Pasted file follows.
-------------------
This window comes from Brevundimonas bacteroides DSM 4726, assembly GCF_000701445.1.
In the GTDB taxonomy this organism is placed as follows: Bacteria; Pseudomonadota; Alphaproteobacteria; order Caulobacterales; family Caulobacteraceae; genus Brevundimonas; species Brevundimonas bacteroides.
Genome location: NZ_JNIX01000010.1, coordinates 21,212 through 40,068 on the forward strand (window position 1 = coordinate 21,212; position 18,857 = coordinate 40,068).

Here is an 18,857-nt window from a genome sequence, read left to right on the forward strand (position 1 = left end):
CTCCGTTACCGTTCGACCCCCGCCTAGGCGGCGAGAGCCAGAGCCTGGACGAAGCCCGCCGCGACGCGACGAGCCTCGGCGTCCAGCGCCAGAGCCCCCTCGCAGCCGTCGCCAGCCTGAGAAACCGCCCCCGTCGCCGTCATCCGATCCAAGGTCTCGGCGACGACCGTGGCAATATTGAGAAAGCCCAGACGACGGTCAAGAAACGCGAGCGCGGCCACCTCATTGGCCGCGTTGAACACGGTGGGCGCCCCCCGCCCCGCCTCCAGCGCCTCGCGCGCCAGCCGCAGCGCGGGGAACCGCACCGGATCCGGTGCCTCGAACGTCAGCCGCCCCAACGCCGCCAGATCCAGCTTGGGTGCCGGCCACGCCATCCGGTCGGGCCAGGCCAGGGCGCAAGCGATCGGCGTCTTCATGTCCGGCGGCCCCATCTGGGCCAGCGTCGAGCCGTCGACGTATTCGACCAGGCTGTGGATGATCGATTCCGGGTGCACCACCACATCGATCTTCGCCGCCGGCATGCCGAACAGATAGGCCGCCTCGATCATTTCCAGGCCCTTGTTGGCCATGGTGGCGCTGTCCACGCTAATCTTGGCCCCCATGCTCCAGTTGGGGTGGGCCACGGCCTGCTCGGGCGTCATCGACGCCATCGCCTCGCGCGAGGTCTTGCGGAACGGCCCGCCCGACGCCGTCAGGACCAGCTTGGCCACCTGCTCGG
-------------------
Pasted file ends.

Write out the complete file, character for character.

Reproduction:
This window comes from Brevundimonas bacteroides DSM 4726, assembly GCF_000701445.1.
In the GTDB taxonomy this organism is placed as follows: Bacteria; Pseudomonadota; Alphaproteobacteria; order Caulobacterales; family Caulobacteraceae; genus Brevundimonas; species Brevundimonas bacteroides.
Genome location: NZ_JNIX01000010.1, coordinates 21,212 through 40,068 on the forward strand (window position 1 = coordinate 21,212; position 18,857 = coordinate 40,068).

Here is an 18,857-nt window from a genome sequence, read left to right on the forward strand (position 1 = left end):
CTCCGTTACCGTTCGACCCCCGCCTAGGCGGCGAGAGCCAGAGCCTGGACGAAGCCCGCCGCGACGCGACGAGCCTCGGCGTCCAGCGCCAGAGCCCCCTCGCAGCCGTCGCCAGCCTGAGAAACCGCCCCCGTCGCCGTCATCCGATCCAAGGTCTCGGCGACGACCGTGGCAATATTGAGAAAGCCCAGACGACGGTCAAGAAACGCGAGCGCGGCCACCTCATTGGCCGCGTTGAACACGGTGGGCGCCCCCCGCCCCGCCTCCAGCGCCTCGCGCGCCAGCCGCAGCGCGGGGAACCGCACCGGATCCGGTGCCTCGAACGTCAGCCGCCCCAACGCCGCCAGATCCAGCTTGGGTGCCGGCCACGCCATCCGGTCGGGCCAGGCCAGGGCGCAAGCGATCGGCGTCTTCATGTCCGGCGGCCCCATCTGGGCCAGCGTCGAGCCGTCGACGTATTCGACCAGGCTGTGGATGATCGATTCCGGGTGCACCACCACATCGATCTTCGCCGCCGGCATGCCGAACAGATAGGCCGCCTCGATCATTTCCAGGCCCTTGTTGGCCATGGTGGCGCTGTCCACGCTAATCTTGGCCCCCATGCTCCAGTTGGGGTGGGCCACGGCCTGCTCGGGCGTCATCGACGCCATCGCCTCGCGCGAGGTCTTGCGGAACGGCCCGCCCGACGCCGTCAGGACCAGCTTGGCCACCTGCTCGG